Monday 30 June 2014

022) Intangible, But Life Changing

Torah education is flourishing. So many young people, today, have the privilege of experiencing some form of Jewish education. The numbers of children passing through Torah institutions is quite staggering.

Yet, huge numbers of these same people are being turned off Judaism by these same institutions.
“The fact is, we are witness to literally thousands of yeshiva-educated children (boys and girls) who have left the path of the Torah.”
(Chinuch in Turbulent Times by R. Brezak p 18)

This book was published about ten years ago, and people estimate the numbers to be far greater today.

What are we doing wrong?

One of the Kotzker Rebbe's most influential teachers was the Yid HaKadosh (1766-1814). He studied under the tutelage of the Chozeh of Lublin (1766-1827). The strange thing was that the student was more learned than the teacher. (Interestingly enough, both were born in the same year, 1766, and both bore the same name Yaakov Yitzchak.) The Yid came from a non-chassidic family who traced their ancestry line back to the brother of the famous Taz. The Yid was an outstanding Talmudic scholar and was highly praised by R Akiva Eiger.

What then was he doing at the Chozeh?

The answer lies in the simple fact that real learning has nothing to do with the technical transfer of information. True learning has to do with the transfer of something more subtle and less tangible. Sometimes the deepest learning takes place without the recipient even being able to articulate exactly what it was he learned. But he knows he learned something because his life changed.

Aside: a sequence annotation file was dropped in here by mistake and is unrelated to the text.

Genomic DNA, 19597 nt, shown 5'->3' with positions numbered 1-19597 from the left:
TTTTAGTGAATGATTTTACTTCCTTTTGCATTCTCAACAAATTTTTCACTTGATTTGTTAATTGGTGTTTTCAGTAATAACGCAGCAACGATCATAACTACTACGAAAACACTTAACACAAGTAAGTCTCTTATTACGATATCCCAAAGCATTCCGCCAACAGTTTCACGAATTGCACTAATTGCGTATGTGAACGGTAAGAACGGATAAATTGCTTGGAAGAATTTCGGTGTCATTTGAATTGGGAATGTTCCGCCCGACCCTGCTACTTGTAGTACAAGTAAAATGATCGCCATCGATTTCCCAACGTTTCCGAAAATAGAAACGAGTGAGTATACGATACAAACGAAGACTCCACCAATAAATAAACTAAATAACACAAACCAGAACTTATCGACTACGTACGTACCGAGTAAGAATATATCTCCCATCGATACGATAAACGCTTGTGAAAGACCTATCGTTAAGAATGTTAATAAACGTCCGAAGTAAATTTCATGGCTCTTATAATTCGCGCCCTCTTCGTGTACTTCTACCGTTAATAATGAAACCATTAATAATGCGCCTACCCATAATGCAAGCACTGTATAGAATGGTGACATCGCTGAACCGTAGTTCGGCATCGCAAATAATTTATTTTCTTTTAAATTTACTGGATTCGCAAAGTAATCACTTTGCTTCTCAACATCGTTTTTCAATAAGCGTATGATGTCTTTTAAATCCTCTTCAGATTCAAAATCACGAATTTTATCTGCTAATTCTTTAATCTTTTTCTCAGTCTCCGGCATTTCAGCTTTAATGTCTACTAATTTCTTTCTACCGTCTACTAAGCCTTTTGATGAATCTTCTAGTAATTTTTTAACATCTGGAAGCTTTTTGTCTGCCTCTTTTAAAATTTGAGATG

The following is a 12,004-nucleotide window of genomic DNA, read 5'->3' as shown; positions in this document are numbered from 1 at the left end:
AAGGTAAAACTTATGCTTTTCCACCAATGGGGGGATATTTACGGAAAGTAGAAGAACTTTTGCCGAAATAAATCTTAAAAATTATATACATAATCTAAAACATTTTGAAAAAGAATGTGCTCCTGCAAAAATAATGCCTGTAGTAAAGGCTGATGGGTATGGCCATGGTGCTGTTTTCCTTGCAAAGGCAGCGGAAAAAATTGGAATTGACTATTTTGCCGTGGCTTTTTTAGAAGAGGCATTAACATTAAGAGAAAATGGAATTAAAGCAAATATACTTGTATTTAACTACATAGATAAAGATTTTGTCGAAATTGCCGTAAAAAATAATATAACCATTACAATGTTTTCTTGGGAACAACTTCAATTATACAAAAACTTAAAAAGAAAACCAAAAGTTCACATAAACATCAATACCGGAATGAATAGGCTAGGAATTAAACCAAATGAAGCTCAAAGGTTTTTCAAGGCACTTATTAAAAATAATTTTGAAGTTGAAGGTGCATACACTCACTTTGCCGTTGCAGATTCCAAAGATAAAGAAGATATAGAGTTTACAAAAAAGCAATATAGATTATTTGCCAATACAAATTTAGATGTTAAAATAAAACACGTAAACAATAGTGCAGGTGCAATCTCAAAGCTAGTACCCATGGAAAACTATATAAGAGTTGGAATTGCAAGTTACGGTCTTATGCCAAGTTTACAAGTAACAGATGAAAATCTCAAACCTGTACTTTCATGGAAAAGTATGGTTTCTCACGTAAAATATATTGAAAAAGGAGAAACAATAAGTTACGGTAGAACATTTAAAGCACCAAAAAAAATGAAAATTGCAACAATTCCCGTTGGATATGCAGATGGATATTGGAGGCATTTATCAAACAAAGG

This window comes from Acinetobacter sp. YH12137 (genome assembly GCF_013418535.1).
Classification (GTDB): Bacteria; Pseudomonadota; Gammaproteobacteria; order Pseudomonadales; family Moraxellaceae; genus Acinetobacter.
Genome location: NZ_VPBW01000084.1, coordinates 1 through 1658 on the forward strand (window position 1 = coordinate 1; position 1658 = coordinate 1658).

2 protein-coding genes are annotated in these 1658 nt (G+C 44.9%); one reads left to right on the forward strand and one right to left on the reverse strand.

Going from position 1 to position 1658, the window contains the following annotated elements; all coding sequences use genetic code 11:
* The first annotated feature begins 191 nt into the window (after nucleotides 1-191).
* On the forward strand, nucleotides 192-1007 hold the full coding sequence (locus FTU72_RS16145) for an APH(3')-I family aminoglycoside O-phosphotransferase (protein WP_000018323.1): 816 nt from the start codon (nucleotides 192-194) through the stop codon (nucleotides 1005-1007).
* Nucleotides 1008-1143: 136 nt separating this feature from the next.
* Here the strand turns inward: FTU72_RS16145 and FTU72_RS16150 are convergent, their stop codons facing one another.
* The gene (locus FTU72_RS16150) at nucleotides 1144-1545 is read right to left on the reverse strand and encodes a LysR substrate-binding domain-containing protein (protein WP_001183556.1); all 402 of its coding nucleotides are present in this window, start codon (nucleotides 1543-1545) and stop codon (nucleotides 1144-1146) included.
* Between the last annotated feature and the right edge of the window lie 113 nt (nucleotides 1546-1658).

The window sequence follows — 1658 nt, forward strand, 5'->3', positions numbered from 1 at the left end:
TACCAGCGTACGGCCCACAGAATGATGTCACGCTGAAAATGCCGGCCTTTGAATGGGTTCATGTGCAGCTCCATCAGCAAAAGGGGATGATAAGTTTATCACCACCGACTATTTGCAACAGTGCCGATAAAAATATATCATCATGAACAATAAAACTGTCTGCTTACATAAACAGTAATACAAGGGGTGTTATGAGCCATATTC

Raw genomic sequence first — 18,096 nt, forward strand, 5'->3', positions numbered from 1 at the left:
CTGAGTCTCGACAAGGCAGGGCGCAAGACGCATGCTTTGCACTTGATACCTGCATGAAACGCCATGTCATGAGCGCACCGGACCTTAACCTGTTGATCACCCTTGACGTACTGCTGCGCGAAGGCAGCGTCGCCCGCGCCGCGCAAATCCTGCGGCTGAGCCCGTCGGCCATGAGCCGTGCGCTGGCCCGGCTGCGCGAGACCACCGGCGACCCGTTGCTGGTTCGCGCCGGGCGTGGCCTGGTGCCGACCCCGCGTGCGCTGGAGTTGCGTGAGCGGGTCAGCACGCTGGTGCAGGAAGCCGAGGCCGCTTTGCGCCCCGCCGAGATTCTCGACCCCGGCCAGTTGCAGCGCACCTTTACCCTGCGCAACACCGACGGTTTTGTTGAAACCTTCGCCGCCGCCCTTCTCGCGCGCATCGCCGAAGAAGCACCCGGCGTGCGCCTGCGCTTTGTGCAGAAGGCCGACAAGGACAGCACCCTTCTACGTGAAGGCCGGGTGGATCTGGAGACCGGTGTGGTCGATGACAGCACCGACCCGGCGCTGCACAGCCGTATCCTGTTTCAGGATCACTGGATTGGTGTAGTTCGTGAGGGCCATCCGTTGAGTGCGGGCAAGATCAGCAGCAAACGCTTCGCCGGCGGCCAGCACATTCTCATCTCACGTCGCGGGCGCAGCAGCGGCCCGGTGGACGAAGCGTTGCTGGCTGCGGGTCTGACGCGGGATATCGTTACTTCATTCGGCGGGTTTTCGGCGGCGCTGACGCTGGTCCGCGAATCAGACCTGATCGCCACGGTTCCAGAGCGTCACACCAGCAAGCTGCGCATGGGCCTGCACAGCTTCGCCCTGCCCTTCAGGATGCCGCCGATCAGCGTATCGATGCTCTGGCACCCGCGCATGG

The Yid studied under the Chozeh because he received from his teacher something no one else gave him.

There is a supposition that every third generation is the hardest generation to teach. This is loosely based on the verse; “When you give birth to children and grandchildren and have been long in the land, you will grow corrupt…” (Devarim 4:25) While this verse literally refers to the Land of Israel, it can also allude to a well established Torah family becoming somewhat ‘corrupt’ as a consequence of over familiarity with Torah values.

The first person in the family to become observant is usually fired up about everything Jewish. He can’t wait to raise his own family in the ways of Torah true Judaism. At least they will lose the ‘stigma’ of being ‘new recruits’. He learned to daven at twenty, now his child will daven at three. Only thing, though, he forgets that his child may not be as enthusiastic about all this as he is. The child never underwent the same process of choice and discovery that the father did. Sometimes it doesn't matter, and the child turns out just fine. But sometimes it does. And when it does, it matters. The situation compounds itself even more during the third generation.

Assuming that each generation in this scenario was given a proper Torah education, still, many children fall out.


Because too much emphasis is placed on the technical transfer of knowledge. To put it bluntly: If we only teach our children because we think they are more stupid than us, we will never transmit to them that most important intangible aspect of life-changing education we spoke about earlier. Perhaps we need to start with the hypothetical assumption that our children know more than us. Yet we are still tasked with the responsibility of teaching them.

What would we teach them in such a case? Would we have anything to teach them?

Perhaps even the word ‘education’ is the root cause of the problem of uninspired youngsters. Perhaps we need to stop trying to educate them so much, and develop within them more of a philosophy about life. An attitude. An approach. Something they can use instead of just know.  

This is why the Yid HaKadosh went to study under the Chozeh of Lublin. He needed to learn how to use what he already knew.

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